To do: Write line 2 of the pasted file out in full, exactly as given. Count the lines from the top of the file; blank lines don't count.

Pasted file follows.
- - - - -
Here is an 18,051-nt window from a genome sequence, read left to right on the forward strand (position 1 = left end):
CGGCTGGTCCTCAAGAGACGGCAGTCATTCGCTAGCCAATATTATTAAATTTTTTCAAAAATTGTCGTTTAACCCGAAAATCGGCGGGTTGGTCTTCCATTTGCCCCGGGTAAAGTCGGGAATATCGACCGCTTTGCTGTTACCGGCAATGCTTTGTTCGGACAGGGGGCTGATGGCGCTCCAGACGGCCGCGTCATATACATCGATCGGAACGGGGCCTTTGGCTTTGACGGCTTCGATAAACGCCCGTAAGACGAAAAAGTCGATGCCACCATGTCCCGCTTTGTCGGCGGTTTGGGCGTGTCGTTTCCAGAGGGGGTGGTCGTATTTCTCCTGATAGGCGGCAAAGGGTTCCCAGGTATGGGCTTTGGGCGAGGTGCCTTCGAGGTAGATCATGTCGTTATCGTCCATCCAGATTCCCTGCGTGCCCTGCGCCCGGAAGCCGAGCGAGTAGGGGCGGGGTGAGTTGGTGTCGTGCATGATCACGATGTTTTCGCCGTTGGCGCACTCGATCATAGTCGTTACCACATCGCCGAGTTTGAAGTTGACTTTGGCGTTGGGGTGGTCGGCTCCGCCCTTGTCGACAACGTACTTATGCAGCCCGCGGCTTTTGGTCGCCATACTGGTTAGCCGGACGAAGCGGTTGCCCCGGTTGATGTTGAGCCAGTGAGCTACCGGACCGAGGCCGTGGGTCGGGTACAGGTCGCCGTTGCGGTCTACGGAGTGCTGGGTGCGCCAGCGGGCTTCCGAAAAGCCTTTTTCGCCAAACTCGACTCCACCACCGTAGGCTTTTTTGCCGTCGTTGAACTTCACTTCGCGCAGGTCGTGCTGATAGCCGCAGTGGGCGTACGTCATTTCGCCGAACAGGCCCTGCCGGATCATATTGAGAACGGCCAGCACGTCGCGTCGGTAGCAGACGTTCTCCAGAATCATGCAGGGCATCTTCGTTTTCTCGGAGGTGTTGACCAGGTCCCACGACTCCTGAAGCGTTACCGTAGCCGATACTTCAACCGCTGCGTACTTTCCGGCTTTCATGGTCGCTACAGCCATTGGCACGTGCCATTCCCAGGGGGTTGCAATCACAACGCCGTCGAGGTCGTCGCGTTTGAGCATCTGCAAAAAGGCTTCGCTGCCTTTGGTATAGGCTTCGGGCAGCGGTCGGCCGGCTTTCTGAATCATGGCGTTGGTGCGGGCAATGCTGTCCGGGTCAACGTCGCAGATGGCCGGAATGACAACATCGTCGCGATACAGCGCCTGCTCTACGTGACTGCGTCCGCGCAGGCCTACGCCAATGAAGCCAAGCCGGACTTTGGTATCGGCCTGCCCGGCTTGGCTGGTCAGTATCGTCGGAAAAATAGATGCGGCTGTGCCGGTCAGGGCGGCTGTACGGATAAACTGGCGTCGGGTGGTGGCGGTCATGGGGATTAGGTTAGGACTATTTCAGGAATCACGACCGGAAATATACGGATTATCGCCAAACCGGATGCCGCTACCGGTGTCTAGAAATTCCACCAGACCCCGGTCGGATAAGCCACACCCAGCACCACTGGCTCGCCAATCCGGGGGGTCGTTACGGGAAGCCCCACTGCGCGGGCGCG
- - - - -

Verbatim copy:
CGGCTGGTCCTCAAGAGACGGCAGTCATTCGCTAGCCAATATTATTAAATTTTTTCAAAAATTGTCGTTTAACCCGAAAATCGGCGGGTTGGTCTTCCATTTGCCCCGGGTAAAGTCGGGAATATCGACCGCTTTGCTGTTACCGGCAATGCTTTGTTCGGACAGGGGGCTGATGGCGCTCCAGACGGCCGCGTCATATACATCGATCGGAACGGGGCCTTTGGCTTTGACGGCTTCGATAAACGCCCGTAAGACGAAAAAGTCGATGCCACCATGTCCCGCTTTGTCGGCGGTTTGGGCGTGTCGTTTCCAGAGGGGGTGGTCGTATTTCTCCTGATAGGCGGCAAAGGGTTCCCAGGTATGGGCTTTGGGCGAGGTGCCTTCGAGGTAGATCATGTCGTTATCGTCCATCCAGATTCCCTGCGTGCCCTGCGCCCGGAAGCCGAGCGAGTAGGGGCGGGGTGAGTTGGTGTCGTGCATGATCACGATGTTTTCGCCGTTGGCGCACTCGATCATAGTCGTTACCACATCGCCGAGTTTGAAGTTGACTTTGGCGTTGGGGTGGTCGGCTCCGCCCTTGTCGACAACGTACTTATGCAGCCCGCGGCTTTTGGTCGCCATACTGGTTAGCCGGACGAAGCGGTTGCCCCGGTTGATGTTGAGCCAGTGAGCTACCGGACCGAGGCCGTGGGTCGGGTACAGGTCGCCGTTGCGGTCTACGGAGTGCTGGGTGCGCCAGCGGGCTTCCGAAAAGCCTTTTTCGCCAAACTCGACTCCACCACCGTAGGCTTTTTTGCCGTCGTTGAACTTCACTTCGCGCAGGTCGTGCTGATAGCCGCAGTGGGCGTACGTCATTTCGCCGAACAGGCCCTGCCGGATCATATTGAGAACGGCCAGCACGTCGCGTCGGTAGCAGACGTTCTCCAGAATCATGCAGGGCATCTTCGTTTTCTCGGAGGTGTTGACCAGGTCCCACGACTCCTGAAGCGTTACCGTAGCCGATACTTCAACCGCTGCGTACTTTCCGGCTTTCATGGTCGCTACAGCCATTGGCACGTGCCATTCCCAGGGGGTTGCAATCACAACGCCGTCGAGGTCGTCGCGTTTGAGCATCTGCAAAAAGGCTTCGCTGCCTTTGGTATAGGCTTCGGGCAGCGGTCGGCCGGCTTTCTGAATCATGGCGTTGGTGCGGGCAATGCTGTCCGGGTCAACGTCGCAGATGGCCGGAATGACAACATCGTCGCGATACAGCGCCTGCTCTACGTGACTGCGTCCGCGCAGGCCTACGCCAATGAAGCCAAGCCGGACTTTGGTATCGGCCTGCCCGGCTTGGCTGGTCAGTATCGTCGGAAAAATAGATGCGGCTGTGCCGGTCAGGGCGGCTGTACGGATAAACTGGCGTCGGGTGGTGGCGGTCATGGGGATTAGGTTAGGACTATTTCAGGAATCACGACCGGAAATATACGGATTATCGCCAAACCGGATGCCGCTACCGGTGTCTAGAAATTCCACCAGACCCCGGTCGGATAAGCCACACCCAGCACCACTGGCTCGCCAATCCGGGGGGTCGTTACGGGAAGCCCCACTGCGCGGGCGCG